Good news and bad news for Vero's drinking water
The good news is that the latest test results seem to confirm that the contaminants from a 30-year old landfill a short distance from Vero’s drinking water wells seem to be dissipating after years of cleanup and monitoring efforts.
The bad news is that the remaining “plume of contamination” in the groundwater appears to be slowly moving in the general direction of Vero’s wells from the 115-acre site, 60 acres of which is on airport property.
“Based upon surface maps generated from the July 2013 data and consistent with historical data for the site, the inferred direction of groundwater flow is generally to the southeast,” says an Aug. 27 report compiled for the county and submitted to the Florida Department of Environmental Protection.
The report emphasizes that the southeast movement of the groundwater is nothing new. In fact, that’s the “historical” trend of the data, since the wells from which Vero pumps two-thirds of its drinking water are what scientists call “downgradient” of the landfill site. Water tends to follow gravity and fill a void.
“In general, water levels are higher on the western and northwestern portion and lower on the southern and southeastern portion of the area being monitored. Generally, the inferred direction of groundwater flow is toward the southeast in each groundwater zone,” the report states.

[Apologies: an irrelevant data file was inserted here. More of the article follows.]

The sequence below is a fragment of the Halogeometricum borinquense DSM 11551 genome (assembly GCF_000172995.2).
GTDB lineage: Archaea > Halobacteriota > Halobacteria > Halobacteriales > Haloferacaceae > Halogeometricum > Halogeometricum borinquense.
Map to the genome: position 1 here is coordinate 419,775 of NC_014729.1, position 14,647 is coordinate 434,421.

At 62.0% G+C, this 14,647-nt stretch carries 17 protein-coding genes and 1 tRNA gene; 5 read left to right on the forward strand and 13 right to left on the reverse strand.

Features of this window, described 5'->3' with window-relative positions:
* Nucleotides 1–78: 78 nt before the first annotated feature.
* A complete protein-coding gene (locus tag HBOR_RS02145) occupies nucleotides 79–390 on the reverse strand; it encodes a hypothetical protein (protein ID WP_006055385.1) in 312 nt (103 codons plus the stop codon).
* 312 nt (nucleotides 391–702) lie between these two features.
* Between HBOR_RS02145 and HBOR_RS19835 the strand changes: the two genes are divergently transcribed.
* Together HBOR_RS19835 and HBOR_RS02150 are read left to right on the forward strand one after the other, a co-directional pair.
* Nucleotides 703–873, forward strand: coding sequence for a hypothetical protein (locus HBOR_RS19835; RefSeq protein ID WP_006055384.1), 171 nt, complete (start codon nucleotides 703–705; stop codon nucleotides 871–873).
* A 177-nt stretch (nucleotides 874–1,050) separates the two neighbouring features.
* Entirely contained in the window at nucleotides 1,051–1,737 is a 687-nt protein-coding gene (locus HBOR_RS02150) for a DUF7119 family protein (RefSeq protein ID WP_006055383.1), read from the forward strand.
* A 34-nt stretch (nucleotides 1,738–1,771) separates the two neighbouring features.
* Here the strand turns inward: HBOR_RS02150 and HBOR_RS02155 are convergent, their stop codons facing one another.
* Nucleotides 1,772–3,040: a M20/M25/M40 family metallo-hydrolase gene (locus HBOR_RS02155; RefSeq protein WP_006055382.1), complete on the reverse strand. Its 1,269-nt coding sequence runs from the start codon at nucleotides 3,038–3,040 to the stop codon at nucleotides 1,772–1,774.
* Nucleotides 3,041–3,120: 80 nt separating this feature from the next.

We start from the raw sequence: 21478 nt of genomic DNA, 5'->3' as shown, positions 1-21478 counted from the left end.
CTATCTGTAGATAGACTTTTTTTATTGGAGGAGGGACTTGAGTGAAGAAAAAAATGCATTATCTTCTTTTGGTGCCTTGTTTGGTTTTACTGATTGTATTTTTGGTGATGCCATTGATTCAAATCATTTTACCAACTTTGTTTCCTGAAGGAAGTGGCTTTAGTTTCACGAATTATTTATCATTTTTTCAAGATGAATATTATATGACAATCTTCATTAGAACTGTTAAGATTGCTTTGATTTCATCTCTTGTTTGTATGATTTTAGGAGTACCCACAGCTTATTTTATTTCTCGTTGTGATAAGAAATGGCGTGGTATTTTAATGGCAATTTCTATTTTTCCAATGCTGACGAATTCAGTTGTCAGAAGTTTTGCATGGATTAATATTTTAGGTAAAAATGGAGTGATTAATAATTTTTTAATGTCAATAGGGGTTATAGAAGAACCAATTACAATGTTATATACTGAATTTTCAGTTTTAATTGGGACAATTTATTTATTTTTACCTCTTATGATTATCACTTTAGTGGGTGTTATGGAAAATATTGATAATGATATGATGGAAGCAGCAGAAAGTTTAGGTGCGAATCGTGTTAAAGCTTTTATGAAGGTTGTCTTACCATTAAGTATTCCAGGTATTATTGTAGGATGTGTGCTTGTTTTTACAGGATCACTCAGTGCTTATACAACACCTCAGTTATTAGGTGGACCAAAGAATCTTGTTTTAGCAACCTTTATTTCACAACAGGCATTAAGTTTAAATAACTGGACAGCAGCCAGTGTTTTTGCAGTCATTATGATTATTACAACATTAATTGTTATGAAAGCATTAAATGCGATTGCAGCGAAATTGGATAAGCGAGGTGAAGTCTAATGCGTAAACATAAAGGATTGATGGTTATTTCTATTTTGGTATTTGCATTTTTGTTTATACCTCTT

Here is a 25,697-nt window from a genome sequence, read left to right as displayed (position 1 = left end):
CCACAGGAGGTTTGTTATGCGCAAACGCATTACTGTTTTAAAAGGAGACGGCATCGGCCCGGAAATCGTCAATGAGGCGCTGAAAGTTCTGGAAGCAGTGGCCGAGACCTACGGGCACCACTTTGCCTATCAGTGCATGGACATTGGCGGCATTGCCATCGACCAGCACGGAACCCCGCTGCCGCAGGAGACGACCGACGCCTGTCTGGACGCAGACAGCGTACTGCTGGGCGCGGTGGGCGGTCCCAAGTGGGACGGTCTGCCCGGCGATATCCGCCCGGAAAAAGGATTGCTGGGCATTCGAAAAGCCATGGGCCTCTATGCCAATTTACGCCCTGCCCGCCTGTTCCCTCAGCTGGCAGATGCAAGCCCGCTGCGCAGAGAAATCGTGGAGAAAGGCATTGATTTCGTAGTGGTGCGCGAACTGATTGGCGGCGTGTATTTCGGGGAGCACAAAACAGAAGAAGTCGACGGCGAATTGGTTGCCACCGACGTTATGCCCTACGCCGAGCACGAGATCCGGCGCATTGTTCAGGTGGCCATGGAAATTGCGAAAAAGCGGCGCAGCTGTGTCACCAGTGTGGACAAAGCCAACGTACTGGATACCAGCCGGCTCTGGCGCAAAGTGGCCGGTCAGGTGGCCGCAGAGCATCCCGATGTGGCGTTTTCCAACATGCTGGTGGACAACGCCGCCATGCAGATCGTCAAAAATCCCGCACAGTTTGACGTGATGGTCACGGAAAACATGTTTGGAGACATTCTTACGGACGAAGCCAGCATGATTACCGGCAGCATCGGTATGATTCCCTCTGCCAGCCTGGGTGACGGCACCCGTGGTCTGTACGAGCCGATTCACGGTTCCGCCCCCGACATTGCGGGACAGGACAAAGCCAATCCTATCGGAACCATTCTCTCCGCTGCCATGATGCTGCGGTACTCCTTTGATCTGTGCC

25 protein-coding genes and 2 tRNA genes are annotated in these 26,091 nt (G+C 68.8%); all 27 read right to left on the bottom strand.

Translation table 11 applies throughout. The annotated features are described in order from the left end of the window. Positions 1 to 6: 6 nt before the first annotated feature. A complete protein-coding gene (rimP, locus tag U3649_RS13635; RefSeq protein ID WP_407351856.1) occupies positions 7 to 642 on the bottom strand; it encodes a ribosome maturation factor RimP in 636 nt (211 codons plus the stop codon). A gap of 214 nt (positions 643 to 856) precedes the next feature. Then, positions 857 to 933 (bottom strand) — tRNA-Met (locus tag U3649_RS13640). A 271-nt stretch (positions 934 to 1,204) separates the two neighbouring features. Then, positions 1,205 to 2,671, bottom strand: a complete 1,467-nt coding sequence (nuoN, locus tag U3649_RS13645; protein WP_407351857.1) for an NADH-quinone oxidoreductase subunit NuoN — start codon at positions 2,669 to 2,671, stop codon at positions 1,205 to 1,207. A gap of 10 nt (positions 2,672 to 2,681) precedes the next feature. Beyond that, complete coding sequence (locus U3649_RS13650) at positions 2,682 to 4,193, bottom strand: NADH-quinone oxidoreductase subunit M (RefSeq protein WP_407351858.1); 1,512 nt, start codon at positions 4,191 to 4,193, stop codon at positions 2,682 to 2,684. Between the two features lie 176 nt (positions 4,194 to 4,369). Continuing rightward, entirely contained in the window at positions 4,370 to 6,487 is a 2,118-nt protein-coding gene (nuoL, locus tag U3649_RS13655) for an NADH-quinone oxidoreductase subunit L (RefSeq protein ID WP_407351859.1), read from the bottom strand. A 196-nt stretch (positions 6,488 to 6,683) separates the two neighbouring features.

That’s why FDEP ordered the county to expand the monitoring area last year. The Indian River County Solid Waste Disposal District (SWDD) monitors 62 wells, 27 by traditional sampling and 36 by a “passive diffusion bag” method. The new wells, some of which are just a few hundred feet from the city’s drinking water supply, went online in August.
“Vinyl chloride concentrations exceeded the Groundwater Cleanup Target Level (GCTL) in 18 monitoring wells and the Natural Attenuation Default Concentration (NADC) in five monitoring wells,” states the report compiled by Geosyntec Processing Geologist Jill Johnson.
Analytical results from plume monitoring revealed no contaminants above target levels in the shallow water zone of 2 to 15 feet below sea level. Seven contaminants showed up in higher-than-target levels in wells of 20 to 35 feet below sea level; three of those, including the common industrial solvents benzene and trichloroethylene (TCE) were detected above target levels in groundwater 35 to 55 feet deep and four contaminants showed up on tests 55 to 85 feet, the deepest category in the report.
According to city officials, most of Vero’s drinking water wells under the airport are 75 to 100 feet deep.